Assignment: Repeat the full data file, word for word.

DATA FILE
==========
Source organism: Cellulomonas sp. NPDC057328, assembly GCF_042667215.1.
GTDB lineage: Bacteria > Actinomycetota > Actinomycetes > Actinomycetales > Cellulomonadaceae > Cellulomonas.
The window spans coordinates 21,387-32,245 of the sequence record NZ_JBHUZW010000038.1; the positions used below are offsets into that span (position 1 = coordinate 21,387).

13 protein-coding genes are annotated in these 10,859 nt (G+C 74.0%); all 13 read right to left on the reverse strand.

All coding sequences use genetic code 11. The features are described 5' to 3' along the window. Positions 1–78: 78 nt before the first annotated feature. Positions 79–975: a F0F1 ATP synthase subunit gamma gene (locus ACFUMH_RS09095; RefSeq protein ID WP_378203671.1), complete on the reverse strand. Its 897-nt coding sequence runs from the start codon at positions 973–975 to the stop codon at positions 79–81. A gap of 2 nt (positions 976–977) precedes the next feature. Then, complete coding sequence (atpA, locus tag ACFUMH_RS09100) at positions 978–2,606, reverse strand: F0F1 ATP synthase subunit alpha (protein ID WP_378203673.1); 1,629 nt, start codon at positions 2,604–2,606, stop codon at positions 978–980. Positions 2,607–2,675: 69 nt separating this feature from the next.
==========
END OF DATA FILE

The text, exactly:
Source organism: Cellulomonas sp. NPDC057328, assembly GCF_042667215.1.
GTDB lineage: Bacteria > Actinomycetota > Actinomycetes > Actinomycetales > Cellulomonadaceae > Cellulomonas.
The window spans coordinates 21,387-32,245 of the sequence record NZ_JBHUZW010000038.1; the positions used below are offsets into that span (position 1 = coordinate 21,387).

13 protein-coding genes are annotated in these 10,859 nt (G+C 74.0%); all 13 read right to left on the reverse strand.

All coding sequences use genetic code 11. The features are described 5' to 3' along the window. Positions 1–78: 78 nt before the first annotated feature. Positions 79–975: a F0F1 ATP synthase subunit gamma gene (locus ACFUMH_RS09095; RefSeq protein ID WP_378203671.1), complete on the reverse strand. Its 897-nt coding sequence runs from the start codon at positions 973–975 to the stop codon at positions 79–81. A gap of 2 nt (positions 976–977) precedes the next feature. Then, complete coding sequence (atpA, locus tag ACFUMH_RS09100) at positions 978–2,606, reverse strand: F0F1 ATP synthase subunit alpha (protein ID WP_378203673.1); 1,629 nt, start codon at positions 2,604–2,606, stop codon at positions 978–980. Positions 2,607–2,675: 69 nt separating this feature from the next.